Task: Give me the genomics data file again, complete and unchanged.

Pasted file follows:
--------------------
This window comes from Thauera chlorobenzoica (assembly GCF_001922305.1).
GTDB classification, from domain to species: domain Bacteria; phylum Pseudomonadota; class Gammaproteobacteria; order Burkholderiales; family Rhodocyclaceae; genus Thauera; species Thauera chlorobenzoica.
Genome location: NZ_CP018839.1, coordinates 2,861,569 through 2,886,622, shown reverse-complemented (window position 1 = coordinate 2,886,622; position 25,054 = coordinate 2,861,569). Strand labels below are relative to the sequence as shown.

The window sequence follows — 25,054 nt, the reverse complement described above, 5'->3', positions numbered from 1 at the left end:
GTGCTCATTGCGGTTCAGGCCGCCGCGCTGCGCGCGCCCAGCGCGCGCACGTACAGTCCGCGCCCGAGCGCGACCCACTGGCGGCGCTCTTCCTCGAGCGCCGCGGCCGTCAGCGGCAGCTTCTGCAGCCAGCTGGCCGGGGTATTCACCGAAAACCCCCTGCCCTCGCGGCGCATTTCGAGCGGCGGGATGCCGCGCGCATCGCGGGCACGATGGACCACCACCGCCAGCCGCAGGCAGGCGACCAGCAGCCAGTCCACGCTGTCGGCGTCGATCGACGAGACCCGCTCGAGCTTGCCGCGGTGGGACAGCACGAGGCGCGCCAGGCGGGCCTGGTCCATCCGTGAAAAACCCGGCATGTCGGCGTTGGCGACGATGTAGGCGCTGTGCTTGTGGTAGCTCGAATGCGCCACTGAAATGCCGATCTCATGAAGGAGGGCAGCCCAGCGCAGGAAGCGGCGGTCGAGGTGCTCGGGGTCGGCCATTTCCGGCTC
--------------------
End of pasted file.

This window comes from Thauera chlorobenzoica (assembly GCF_001922305.1).
GTDB classification, from domain to species: domain Bacteria; phylum Pseudomonadota; class Gammaproteobacteria; order Burkholderiales; family Rhodocyclaceae; genus Thauera; species Thauera chlorobenzoica.
Genome location: NZ_CP018839.1, coordinates 2,861,569 through 2,886,622, shown reverse-complemented (window position 1 = coordinate 2,886,622; position 25,054 = coordinate 2,861,569). Strand labels below are relative to the sequence as shown.

The window sequence follows — 25,054 nt, the reverse complement described above, 5'->3', positions numbered from 1 at the left end:
GTGCTCATTGCGGTTCAGGCCGCCGCGCTGCGCGCGCCCAGCGCGCGCACGTACAGTCCGCGCCCGAGCGCGACCCACTGGCGGCGCTCTTCCTCGAGCGCCGCGGCCGTCAGCGGCAGCTTCTGCAGCCAGCTGGCCGGGGTATTCACCGAAAACCCCCTGCCCTCGCGGCGCATTTCGAGCGGCGGGATGCCGCGCGCATCGCGGGCACGATGGACCACCACCGCCAGCCGCAGGCAGGCGACCAGCAGCCAGTCCACGCTGTCGGCGTCGATCGACGAGACCCGCTCGAGCTTGCCGCGGTGGGACAGCACGAGGCGCGCCAGGCGGGCCTGGTCCATCCGTGAAAAACCCGGCATGTCGGCGTTGGCGACGATGTAGGCGCTGTGCTTGTGGTAGCTCGAATGCGCCACTGAAATGCCGATCTCATGAAGGAGGGCAGCCCAGCGCAGGAAGCGGCGGTCGAGGTGCTCGGGGTCGGCCATTTCCGGCTC